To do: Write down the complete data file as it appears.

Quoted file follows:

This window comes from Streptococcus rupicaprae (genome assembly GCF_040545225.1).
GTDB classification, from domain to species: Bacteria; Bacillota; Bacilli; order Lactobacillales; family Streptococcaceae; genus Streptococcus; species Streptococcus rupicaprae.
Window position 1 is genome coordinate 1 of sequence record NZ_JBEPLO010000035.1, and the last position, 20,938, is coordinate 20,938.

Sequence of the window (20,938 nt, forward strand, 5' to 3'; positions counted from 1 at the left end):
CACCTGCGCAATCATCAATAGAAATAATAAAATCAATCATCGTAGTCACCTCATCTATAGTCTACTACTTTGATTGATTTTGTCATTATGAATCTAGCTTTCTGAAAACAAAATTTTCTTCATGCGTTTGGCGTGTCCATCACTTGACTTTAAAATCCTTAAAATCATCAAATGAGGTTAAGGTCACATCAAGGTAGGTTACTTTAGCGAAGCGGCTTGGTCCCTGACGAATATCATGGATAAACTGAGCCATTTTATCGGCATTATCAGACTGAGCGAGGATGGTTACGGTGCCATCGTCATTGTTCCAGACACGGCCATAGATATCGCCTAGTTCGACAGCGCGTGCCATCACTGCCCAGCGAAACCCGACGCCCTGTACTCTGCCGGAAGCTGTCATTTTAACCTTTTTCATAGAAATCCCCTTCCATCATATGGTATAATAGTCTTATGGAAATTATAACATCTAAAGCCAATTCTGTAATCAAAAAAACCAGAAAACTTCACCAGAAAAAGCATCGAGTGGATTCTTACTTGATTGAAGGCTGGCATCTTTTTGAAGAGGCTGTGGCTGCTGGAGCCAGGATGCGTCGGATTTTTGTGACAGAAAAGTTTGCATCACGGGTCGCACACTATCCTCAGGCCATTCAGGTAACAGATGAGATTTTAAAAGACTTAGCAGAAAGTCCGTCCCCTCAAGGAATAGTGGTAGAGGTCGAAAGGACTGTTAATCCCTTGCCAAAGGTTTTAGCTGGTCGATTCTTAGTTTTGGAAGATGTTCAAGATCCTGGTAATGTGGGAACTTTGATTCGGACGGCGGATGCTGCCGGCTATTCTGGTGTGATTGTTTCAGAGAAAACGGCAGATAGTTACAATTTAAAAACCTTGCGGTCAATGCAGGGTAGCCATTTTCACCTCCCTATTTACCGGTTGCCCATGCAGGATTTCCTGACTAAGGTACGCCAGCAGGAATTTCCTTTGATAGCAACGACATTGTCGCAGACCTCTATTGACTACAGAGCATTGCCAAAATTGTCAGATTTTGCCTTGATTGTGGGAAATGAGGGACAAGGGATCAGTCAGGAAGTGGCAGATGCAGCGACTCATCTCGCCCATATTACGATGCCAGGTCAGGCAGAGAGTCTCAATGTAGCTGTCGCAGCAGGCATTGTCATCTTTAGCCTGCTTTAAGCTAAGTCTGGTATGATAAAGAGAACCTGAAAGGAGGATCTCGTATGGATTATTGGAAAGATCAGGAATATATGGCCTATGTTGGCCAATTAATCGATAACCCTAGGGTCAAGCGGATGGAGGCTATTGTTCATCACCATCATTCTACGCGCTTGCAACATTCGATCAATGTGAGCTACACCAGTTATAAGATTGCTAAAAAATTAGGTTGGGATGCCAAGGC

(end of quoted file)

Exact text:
This window comes from Streptococcus rupicaprae (genome assembly GCF_040545225.1).
GTDB classification, from domain to species: Bacteria; Bacillota; Bacilli; order Lactobacillales; family Streptococcaceae; genus Streptococcus; species Streptococcus rupicaprae.
Window position 1 is genome coordinate 1 of sequence record NZ_JBEPLO010000035.1, and the last position, 20,938, is coordinate 20,938.

Sequence of the window (20,938 nt, forward strand, 5' to 3'; positions counted from 1 at the left end):
CACCTGCGCAATCATCAATAGAAATAATAAAATCAATCATCGTAGTCACCTCATCTATAGTCTACTACTTTGATTGATTTTGTCATTATGAATCTAGCTTTCTGAAAACAAAATTTTCTTCATGCGTTTGGCGTGTCCATCACTTGACTTTAAAATCCTTAAAATCATCAAATGAGGTTAAGGTCACATCAAGGTAGGTTACTTTAGCGAAGCGGCTTGGTCCCTGACGAATATCATGGATAAACTGAGCCATTTTATCGGCATTATCAGACTGAGCGAGGATGGTTACGGTGCCATCGTCATTGTTCCAGACACGGCCATAGATATCGCCTAGTTCGACAGCGCGTGCCATCACTGCCCAGCGAAACCCGACGCCCTGTACTCTGCCGGAAGCTGTCATTTTAACCTTTTTCATAGAAATCCCCTTCCATCATATGGTATAATAGTCTTATGGAAATTATAACATCTAAAGCCAATTCTGTAATCAAAAAAACCAGAAAACTTCACCAGAAAAAGCATCGAGTGGATTCTTACTTGATTGAAGGCTGGCATCTTTTTGAAGAGGCTGTGGCTGCTGGAGCCAGGATGCGTCGGATTTTTGTGACAGAAAAGTTTGCATCACGGGTCGCACACTATCCTCAGGCCATTCAGGTAACAGATGAGATTTTAAAAGACTTAGCAGAAAGTCCGTCCCCTCAAGGAATAGTGGTAGAGGTCGAAAGGACTGTTAATCCCTTGCCAAAGGTTTTAGCTGGTCGATTCTTAGTTTTGGAAGATGTTCAAGATCCTGGTAATGTGGGAACTTTGATTCGGACGGCGGATGCTGCCGGCTATTCTGGTGTGATTGTTTCAGAGAAAACGGCAGATAGTTACAATTTAAAAACCTTGCGGTCAATGCAGGGTAGCCATTTTCACCTCCCTATTTACCGGTTGCCCATGCAGGATTTCCTGACTAAGGTACGCCAGCAGGAATTTCCTTTGATAGCAACGACATTGTCGCAGACCTCTATTGACTACAGAGCATTGCCAAAATTGTCAGATTTTGCCTTGATTGTGGGAAATGAGGGACAAGGGATCAGTCAGGAAGTGGCAGATGCAGCGACTCATCTCGCCCATATTACGATGCCAGGTCAGGCAGAGAGTCTCAATGTAGCTGTCGCAGCAGGCATTGTCATCTTTAGCCTGCTTTAAGCTAAGTCTGGTATGATAAAGAGAACCTGAAAGGAGGATCTCGTATGGATTATTGGAAAGATCAGGAATATATGGCCTATGTTGGCCAATTAATCGATAACCCTAGGGTCAAGCGGATGGAGGCTATTGTTCATCACCATCATTCTACGCGCTTGCAACATTCGATCAATGTGAGCTACACCAGTTATAAGATTGCTAAAAAATTAGGTTGGGATGCCAAGGC